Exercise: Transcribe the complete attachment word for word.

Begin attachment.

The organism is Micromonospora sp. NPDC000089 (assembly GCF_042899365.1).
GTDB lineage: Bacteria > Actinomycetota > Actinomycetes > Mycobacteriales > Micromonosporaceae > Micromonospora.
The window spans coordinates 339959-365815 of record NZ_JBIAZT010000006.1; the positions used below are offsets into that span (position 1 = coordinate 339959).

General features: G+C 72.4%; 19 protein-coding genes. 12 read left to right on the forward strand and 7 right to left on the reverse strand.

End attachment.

The organism is Micromonospora sp. NPDC000089 (assembly GCF_042899365.1).
GTDB lineage: Bacteria > Actinomycetota > Actinomycetes > Mycobacteriales > Micromonosporaceae > Micromonospora.
The window spans coordinates 339959-365815 of record NZ_JBIAZT010000006.1; the positions used below are offsets into that span (position 1 = coordinate 339959).

General features: G+C 72.4%; 19 protein-coding genes. 12 read left to right on the forward strand and 7 right to left on the reverse strand.